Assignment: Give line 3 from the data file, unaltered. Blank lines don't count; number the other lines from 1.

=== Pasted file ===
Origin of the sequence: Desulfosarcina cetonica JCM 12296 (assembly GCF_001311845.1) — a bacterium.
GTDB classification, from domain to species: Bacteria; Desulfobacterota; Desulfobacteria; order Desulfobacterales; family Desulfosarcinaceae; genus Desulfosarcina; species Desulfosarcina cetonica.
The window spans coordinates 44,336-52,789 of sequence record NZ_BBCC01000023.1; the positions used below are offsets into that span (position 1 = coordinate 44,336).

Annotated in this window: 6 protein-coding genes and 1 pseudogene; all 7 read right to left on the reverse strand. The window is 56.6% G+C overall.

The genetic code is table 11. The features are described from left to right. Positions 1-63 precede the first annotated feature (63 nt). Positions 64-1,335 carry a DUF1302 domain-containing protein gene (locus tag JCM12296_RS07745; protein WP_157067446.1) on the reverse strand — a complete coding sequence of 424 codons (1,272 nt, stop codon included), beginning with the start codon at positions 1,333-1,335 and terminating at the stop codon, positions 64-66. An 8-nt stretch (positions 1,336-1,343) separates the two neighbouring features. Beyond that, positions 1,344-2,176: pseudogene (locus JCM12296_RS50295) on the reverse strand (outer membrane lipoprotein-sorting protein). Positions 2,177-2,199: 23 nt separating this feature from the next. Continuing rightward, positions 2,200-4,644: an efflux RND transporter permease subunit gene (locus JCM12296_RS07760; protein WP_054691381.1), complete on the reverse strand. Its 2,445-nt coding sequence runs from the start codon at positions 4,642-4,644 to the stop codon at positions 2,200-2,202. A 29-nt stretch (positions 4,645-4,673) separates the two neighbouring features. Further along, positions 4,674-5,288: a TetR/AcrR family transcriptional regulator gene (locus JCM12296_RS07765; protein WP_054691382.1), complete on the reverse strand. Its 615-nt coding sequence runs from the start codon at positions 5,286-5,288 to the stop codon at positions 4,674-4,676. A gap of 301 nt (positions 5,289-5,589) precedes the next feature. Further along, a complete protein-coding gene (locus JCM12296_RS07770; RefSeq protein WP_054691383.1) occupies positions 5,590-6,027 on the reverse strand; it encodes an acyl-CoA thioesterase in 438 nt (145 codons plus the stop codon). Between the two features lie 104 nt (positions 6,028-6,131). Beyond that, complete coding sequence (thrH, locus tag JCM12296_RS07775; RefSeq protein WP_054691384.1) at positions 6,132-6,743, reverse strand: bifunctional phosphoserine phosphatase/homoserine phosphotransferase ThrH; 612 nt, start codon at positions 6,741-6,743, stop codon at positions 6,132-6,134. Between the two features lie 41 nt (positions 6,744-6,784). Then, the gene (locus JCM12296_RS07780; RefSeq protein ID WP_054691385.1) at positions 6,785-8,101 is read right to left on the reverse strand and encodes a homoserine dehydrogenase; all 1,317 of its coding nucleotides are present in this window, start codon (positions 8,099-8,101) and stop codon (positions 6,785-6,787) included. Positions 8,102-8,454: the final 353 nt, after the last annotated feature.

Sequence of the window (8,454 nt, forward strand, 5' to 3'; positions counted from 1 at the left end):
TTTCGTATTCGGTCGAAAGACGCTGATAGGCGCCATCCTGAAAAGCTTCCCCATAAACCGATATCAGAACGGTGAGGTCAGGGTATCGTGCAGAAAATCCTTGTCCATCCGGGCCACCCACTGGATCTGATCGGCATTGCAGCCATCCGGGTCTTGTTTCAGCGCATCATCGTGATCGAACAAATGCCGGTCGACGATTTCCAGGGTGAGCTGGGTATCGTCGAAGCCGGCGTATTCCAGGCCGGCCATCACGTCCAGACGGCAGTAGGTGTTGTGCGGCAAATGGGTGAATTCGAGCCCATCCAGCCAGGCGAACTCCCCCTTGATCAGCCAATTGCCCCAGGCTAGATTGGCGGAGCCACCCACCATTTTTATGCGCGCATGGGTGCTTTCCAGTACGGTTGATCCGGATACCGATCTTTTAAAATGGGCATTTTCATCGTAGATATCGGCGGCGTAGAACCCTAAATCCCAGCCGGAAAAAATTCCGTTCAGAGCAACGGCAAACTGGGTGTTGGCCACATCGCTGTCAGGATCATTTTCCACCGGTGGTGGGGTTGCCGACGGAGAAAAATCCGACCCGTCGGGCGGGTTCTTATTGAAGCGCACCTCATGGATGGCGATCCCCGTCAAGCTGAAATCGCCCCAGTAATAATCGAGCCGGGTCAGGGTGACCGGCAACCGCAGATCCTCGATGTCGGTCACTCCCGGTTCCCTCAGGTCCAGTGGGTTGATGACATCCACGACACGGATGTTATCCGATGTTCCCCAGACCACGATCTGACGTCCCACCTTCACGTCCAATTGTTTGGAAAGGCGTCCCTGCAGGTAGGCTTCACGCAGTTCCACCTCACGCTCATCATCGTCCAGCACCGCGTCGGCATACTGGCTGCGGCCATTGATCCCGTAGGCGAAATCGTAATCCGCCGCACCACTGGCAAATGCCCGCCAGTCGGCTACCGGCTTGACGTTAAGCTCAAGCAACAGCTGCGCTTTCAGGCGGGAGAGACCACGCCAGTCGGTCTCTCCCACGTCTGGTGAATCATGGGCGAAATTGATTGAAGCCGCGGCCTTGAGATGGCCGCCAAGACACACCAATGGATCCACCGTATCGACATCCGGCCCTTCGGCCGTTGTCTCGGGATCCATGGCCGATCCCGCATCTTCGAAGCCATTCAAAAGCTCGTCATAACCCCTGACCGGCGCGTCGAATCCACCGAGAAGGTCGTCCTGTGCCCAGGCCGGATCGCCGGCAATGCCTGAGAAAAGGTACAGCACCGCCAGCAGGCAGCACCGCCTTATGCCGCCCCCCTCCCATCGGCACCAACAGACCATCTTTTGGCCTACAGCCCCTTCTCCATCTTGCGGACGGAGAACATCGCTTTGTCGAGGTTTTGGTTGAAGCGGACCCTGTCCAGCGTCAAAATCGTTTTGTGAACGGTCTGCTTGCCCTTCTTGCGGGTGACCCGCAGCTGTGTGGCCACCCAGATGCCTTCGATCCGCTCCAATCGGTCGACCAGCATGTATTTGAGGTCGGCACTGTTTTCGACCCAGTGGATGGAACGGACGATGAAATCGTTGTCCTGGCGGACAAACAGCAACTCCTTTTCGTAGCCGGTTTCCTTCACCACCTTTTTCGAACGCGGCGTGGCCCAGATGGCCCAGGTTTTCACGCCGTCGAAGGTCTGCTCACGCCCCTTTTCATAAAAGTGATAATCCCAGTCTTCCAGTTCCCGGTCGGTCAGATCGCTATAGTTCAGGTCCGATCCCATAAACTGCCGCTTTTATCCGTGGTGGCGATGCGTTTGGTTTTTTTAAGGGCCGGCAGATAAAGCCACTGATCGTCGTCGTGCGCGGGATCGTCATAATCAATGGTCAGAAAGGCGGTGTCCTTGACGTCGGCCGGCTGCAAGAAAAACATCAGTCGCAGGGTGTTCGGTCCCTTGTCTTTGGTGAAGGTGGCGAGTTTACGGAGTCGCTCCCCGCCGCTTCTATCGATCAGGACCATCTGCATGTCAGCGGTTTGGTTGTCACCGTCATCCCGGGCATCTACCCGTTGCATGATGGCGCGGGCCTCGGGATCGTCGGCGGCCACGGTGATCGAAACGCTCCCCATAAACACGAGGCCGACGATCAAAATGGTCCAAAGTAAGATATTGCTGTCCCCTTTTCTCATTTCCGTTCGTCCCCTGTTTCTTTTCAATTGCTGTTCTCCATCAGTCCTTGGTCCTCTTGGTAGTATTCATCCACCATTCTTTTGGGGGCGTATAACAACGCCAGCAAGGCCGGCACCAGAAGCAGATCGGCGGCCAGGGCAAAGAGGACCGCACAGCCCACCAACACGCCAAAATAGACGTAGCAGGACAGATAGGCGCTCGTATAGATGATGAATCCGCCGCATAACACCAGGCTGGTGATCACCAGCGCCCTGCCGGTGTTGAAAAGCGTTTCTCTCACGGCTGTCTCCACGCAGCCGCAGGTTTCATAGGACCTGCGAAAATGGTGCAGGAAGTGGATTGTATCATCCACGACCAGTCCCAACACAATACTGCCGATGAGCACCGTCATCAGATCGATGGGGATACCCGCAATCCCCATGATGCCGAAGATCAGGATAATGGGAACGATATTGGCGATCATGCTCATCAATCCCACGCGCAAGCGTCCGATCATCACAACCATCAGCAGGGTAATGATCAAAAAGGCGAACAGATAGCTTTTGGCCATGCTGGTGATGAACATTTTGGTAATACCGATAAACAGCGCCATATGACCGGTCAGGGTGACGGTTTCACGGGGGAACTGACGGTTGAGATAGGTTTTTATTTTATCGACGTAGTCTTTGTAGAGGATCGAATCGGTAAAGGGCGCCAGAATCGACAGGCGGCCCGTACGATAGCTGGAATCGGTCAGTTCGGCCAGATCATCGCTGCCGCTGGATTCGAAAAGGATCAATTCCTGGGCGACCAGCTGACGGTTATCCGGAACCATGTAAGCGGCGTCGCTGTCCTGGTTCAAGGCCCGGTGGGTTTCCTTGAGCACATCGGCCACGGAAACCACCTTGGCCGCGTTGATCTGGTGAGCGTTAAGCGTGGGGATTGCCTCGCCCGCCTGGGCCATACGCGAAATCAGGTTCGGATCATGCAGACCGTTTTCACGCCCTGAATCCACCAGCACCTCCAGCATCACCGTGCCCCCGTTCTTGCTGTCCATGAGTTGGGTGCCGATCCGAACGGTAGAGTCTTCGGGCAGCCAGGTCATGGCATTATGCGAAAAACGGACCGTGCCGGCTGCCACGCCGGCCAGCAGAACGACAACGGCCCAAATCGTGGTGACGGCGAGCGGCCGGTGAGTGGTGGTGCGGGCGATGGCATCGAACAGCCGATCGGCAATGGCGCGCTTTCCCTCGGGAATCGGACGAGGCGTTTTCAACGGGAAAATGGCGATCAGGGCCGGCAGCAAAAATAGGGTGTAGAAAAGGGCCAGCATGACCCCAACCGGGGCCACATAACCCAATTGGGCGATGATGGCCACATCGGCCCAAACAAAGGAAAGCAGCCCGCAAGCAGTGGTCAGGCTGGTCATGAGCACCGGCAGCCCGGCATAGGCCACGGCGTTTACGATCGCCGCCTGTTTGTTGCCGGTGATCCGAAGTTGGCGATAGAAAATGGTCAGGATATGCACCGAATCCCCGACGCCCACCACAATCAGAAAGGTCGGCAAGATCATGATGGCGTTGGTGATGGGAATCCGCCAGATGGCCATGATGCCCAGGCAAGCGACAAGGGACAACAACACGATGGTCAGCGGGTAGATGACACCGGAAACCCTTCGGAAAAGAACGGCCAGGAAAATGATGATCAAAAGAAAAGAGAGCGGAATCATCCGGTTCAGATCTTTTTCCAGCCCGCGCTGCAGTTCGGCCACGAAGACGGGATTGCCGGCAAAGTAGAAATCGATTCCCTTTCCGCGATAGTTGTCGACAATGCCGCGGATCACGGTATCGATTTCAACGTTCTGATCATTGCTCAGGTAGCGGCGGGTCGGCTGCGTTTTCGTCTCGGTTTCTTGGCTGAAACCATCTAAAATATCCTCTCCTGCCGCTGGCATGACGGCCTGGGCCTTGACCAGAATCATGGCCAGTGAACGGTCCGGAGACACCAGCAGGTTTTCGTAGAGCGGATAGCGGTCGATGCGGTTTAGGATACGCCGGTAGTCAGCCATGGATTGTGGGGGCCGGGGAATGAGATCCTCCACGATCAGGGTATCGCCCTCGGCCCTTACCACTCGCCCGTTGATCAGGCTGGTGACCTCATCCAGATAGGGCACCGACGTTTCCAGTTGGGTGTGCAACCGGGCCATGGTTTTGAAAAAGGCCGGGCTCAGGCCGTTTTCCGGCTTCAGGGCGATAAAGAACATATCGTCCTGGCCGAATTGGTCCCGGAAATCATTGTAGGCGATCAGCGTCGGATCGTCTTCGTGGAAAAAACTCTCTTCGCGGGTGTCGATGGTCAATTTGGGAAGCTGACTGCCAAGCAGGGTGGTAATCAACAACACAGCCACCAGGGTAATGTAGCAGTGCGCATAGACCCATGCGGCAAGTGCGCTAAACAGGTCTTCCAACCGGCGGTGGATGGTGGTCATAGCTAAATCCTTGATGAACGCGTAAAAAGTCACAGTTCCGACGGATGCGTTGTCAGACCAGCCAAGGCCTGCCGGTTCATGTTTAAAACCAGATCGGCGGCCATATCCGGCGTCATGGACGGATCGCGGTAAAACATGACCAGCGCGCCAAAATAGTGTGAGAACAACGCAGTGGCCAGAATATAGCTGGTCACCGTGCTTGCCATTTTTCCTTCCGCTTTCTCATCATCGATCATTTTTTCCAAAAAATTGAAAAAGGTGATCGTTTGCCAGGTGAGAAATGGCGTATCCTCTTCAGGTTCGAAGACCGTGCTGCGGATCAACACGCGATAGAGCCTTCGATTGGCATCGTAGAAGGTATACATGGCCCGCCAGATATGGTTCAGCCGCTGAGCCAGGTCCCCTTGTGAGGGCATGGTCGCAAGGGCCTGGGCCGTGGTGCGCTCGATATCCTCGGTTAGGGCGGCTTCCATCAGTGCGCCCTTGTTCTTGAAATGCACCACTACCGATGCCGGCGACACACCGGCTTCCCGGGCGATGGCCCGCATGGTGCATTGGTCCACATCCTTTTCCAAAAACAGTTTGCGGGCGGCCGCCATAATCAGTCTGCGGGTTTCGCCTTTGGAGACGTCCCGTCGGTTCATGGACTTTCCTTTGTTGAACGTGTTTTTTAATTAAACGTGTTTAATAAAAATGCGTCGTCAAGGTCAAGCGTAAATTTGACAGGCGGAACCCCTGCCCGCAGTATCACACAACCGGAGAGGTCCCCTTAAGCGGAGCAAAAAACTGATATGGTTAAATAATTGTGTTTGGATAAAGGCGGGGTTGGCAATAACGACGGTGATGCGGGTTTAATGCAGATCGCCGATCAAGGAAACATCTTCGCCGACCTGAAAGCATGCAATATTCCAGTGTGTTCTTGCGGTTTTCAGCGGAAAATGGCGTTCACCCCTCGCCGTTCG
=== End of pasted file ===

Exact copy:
The window spans coordinates 44,336-52,789 of sequence record NZ_BBCC01000023.1; the positions used below are offsets into that span (position 1 = coordinate 44,336).